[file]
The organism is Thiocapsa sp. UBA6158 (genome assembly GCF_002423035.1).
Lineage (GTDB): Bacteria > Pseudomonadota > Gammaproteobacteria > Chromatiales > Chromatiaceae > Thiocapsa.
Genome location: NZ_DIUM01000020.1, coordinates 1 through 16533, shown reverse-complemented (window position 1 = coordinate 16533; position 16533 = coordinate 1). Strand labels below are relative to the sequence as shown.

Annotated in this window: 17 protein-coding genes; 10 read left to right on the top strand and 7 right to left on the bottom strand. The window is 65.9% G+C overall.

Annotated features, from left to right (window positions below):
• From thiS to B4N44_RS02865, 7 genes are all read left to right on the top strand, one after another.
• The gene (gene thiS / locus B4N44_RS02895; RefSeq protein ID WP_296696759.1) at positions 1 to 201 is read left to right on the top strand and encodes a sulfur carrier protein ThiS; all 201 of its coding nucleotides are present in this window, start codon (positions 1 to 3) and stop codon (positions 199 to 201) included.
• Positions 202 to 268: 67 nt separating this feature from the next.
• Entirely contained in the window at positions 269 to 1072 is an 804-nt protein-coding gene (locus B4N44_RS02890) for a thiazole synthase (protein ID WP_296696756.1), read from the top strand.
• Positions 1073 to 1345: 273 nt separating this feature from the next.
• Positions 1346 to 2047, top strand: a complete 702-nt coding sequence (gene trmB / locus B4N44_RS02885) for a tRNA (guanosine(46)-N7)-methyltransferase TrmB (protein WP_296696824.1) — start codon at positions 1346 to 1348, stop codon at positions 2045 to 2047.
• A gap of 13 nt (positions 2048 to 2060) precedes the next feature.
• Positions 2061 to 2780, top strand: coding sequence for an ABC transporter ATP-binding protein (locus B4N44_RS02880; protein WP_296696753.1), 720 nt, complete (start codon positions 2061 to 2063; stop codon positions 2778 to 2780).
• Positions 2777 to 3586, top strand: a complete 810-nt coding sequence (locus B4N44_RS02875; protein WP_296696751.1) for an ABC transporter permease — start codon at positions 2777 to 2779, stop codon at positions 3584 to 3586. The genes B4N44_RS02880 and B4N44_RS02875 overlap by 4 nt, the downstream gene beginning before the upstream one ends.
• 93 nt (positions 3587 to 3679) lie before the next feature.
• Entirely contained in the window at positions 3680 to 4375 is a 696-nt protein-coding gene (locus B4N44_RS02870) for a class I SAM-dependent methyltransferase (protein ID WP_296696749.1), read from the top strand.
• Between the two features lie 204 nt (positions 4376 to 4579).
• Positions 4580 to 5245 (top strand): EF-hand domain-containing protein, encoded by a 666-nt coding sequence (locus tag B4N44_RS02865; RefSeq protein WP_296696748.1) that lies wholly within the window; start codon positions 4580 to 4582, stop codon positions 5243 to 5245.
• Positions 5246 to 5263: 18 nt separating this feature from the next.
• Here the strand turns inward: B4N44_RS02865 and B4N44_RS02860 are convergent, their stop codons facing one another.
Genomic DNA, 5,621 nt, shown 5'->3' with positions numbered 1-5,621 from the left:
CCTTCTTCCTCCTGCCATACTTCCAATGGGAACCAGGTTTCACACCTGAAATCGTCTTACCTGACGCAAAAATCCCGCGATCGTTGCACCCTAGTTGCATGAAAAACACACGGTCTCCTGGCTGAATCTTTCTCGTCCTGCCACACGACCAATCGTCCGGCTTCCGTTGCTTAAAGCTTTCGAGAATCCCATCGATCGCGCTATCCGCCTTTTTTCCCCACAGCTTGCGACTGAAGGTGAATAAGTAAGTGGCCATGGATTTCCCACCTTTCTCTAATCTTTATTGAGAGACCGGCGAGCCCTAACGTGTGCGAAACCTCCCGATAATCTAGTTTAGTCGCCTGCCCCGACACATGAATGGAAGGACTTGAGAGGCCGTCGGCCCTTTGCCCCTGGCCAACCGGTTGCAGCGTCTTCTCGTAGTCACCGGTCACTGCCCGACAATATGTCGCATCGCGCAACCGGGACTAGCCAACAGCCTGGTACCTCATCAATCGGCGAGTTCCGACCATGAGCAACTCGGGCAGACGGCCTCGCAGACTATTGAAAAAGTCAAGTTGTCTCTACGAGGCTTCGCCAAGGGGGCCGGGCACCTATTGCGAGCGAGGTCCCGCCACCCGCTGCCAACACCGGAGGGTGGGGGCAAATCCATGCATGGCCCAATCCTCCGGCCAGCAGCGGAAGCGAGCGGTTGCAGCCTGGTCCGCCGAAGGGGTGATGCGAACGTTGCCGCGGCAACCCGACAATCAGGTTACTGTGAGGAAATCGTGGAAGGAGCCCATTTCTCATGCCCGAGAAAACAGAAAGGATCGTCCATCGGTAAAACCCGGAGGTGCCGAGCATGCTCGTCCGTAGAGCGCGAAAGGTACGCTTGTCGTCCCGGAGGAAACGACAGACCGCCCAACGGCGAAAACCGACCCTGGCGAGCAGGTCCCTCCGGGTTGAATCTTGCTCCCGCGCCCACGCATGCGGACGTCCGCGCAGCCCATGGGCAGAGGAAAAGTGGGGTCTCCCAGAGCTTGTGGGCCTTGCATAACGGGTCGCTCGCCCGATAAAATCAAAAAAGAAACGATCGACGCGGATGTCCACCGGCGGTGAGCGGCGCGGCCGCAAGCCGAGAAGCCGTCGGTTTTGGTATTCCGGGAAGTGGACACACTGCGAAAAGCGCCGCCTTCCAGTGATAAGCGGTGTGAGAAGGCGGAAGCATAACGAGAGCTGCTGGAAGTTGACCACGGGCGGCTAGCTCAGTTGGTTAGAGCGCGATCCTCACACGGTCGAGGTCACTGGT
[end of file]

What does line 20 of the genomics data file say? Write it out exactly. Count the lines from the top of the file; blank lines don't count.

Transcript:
• Here the strand turns inward: B4N44_RS02865 and B4N44_RS02860 are convergent, their stop codons facing one another.